Since 2011, The Sierra Fund has been working to assess and address the ongoing sediment and mercury discharge from one of California’s largest and most iconic hydraulic mines, Malakoff Diggins. The historic 2 mile by 1 mile hydraulic mine pit is the centerpiece of California’s Malakoff Diggins State Historic Park, and on the National Register for Historic Places.
Goals of the project include reducing the harmful water quality discharge from the site, preserving its unique cultural values, and creating a model for scientific assessment and collaboration that can be replicated at similar sites across California.
Key partners on this project include State Parks, California State University Chico, and the South Yuba River Citizens League. Technical assistance is provided by The Sierra Fund’s Working Group of advisors. Cultural resources evaluation for the project has been conducted by Mark Selverston, M.A., RPA, archaeologist with the Anthropological Studies Center, California State University Sonoma. Engineering evaluation and permitting expertise is provided by Holdrege and Kull.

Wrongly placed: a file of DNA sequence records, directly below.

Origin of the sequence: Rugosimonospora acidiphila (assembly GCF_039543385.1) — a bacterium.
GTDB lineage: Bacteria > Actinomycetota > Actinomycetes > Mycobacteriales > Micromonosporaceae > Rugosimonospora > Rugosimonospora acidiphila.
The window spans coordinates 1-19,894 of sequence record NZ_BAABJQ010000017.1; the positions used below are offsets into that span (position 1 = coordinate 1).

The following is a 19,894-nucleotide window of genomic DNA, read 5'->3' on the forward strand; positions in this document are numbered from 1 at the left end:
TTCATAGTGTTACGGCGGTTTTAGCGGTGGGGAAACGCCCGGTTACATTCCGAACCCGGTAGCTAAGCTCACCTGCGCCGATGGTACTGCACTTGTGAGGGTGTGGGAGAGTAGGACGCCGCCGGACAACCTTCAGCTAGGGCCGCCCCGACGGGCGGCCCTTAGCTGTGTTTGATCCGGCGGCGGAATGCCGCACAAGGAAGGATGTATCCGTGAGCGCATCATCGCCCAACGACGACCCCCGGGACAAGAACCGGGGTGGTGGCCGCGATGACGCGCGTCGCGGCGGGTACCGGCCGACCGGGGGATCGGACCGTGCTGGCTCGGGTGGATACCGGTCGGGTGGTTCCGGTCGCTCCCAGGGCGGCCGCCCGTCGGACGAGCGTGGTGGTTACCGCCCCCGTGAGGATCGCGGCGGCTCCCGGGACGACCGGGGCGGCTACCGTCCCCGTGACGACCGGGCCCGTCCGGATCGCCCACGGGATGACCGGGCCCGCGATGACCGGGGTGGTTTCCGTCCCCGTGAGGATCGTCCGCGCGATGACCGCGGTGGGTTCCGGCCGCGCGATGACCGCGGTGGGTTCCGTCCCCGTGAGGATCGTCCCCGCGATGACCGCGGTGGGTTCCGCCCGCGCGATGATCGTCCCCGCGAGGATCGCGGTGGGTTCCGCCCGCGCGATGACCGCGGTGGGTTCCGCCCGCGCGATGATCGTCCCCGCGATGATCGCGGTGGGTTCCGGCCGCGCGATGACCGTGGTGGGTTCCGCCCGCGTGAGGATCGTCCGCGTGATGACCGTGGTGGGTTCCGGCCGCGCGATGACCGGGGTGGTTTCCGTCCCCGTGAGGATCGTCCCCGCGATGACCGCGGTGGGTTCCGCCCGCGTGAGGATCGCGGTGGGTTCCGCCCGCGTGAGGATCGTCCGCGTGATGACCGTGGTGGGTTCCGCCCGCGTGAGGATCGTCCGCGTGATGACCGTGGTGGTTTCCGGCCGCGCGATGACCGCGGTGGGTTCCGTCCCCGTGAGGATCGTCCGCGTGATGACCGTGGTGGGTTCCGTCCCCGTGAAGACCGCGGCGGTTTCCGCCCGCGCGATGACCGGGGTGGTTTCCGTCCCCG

In April 2015 The Sierra Fund published the findings of the first four years of work on this project in the Humbug Creek Watershed Assessment and Management Recommendations report. Click here to view the full 200-page report, or the 8-page Executive Summary.
We are grateful to the project funders for making this work possible: Sierra Nevada Conservancy, Department of Water Resources, Bella Vista Foundation, Teichert Foundation, Patagonia, the Joseph & Vera Long Foundation, and the Rose Foundation for Communities and the Environment.